The well detailed Takom tracks are a quick clip-together affair. This nerve saving idea is negated because the outside faces have small pin holes in the centre which requires (where visable) filling and sanding.
They are also fitted with plate extensions, spreading the weight in lieu of the wider tracks. Although often seen on tanks at Arras they could be fitted to any 'rhomboid'.
Some more plate ... count the rivets! 😉
Another thing that makes the Mk.II Female special is the story about her sponsons.
Yes, well ...
As unarmored training tanks they were retro fitted with Mk.I armored sponsons, giving them some degree of protection. The Lewis MG was deemed far better for tank use then the Vickers or Hotchkiss, and all Tanks at Arras were fitted thus. The Vickers apertures required some adaption, a process called sleeving. I have tried my utmost to recreate this after studying some original photo's. I've also 'beefed-up' Takom's Lewis guns slightly.
Other parts have received a 'tonic' including the unbelievably small 'cat-flap' sponson doors.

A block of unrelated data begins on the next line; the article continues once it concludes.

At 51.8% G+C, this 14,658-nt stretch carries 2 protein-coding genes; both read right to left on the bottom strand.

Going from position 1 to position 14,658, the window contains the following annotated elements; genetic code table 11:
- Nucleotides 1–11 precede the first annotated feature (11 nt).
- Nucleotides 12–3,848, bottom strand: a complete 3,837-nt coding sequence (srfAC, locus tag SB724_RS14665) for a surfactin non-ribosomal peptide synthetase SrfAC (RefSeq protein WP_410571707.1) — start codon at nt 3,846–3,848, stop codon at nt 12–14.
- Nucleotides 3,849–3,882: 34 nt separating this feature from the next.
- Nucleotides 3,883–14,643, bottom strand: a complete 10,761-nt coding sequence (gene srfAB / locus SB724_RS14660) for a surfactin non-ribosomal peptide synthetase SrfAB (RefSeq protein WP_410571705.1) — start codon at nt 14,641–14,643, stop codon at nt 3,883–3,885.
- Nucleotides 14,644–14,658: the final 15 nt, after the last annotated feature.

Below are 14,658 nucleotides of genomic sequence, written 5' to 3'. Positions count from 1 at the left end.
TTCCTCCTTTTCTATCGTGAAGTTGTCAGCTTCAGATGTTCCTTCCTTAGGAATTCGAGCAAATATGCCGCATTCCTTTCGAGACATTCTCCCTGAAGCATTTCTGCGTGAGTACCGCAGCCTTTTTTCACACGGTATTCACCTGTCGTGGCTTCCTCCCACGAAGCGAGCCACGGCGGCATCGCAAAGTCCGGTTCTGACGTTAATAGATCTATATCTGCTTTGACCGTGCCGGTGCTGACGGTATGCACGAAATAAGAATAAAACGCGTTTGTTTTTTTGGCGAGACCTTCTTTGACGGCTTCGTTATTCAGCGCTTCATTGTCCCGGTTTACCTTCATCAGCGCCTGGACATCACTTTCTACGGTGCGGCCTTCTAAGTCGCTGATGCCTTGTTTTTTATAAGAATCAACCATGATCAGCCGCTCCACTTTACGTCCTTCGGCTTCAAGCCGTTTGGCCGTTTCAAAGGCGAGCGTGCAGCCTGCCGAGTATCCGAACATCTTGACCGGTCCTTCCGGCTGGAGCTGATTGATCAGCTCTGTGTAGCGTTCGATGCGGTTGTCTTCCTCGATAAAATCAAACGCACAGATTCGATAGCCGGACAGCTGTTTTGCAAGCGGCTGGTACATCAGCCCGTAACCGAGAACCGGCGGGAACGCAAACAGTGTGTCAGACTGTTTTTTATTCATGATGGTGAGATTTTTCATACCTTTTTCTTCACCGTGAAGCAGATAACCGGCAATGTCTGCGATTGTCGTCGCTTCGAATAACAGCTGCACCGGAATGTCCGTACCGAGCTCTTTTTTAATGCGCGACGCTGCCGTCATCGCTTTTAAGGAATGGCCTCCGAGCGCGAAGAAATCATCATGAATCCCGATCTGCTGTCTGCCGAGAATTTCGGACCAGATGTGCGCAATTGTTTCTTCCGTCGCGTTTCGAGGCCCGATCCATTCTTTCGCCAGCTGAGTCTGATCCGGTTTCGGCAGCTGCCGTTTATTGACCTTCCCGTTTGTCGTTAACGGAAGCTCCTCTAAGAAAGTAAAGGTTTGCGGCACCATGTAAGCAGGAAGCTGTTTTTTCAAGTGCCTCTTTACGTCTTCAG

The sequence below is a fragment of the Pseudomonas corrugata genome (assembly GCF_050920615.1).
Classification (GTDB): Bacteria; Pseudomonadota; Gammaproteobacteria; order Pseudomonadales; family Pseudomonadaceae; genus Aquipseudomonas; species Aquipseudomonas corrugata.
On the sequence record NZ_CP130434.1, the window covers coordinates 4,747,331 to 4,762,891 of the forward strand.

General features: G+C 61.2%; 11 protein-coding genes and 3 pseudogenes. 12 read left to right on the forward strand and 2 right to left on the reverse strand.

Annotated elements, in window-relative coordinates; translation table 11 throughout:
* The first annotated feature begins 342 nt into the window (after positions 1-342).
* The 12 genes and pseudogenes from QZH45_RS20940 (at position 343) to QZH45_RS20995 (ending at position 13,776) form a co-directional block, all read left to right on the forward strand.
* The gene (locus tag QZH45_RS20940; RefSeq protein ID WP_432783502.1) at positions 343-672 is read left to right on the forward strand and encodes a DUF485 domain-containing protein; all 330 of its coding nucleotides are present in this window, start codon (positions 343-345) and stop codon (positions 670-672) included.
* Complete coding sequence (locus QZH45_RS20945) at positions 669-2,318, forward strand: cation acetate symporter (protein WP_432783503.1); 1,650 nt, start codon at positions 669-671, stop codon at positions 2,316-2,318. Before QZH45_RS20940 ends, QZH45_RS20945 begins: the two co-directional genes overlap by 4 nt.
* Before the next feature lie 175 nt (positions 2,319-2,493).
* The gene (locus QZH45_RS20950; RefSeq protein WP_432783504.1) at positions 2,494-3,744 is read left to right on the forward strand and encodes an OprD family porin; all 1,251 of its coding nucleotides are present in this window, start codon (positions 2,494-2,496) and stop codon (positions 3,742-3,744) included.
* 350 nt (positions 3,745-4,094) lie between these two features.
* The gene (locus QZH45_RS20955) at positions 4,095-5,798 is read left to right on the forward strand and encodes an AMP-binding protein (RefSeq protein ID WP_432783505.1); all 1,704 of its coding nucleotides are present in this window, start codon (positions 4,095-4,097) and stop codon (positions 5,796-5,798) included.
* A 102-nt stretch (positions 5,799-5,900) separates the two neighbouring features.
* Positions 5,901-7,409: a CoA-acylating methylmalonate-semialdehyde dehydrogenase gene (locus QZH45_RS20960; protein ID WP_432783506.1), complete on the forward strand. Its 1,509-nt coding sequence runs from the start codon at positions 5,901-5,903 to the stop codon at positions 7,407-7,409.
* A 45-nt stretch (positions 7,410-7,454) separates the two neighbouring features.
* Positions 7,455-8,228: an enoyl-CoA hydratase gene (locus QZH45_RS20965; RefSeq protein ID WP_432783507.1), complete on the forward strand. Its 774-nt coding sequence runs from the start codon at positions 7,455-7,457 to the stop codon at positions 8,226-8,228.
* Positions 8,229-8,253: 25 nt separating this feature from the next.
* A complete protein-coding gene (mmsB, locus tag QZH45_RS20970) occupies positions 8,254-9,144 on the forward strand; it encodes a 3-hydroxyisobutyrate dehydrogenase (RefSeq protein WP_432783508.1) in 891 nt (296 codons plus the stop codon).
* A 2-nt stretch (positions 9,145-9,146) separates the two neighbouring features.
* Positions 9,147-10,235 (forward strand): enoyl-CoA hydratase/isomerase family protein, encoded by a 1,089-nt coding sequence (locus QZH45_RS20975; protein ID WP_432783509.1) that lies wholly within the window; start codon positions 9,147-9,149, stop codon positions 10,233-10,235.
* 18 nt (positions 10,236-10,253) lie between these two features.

"Watch out for the bits!"
Just for the record - as this part can hardly be seen ...
According to Takom's plans for their Mk I, the return rollers should be their B type or lightweight version. It has been stated elsewhere that this is a mistake and that all tanks were fitted with the heavy version (Takom's A type).
However, I myself could find no evidence of these heavy rollers from Mk I or Mk II factory/wreck pictures. Although there are plenty of examples on Mk IV's.
Although this picture is not meant to be proof positive for lightweight return rollers on Mk II's,
it made me ponder as to how it got there ... if it was an ex roadwheel, why throw the thing on top instead of tossing it inside?
Ah well, whatever ...
Here's the 'weaker sex' in the buff :
... and as a passionate Diorama builder I'd say, that's the easy bit over with 😉
Do you remember that poor mad bugger in "Close Encounters of the Third Kind" ?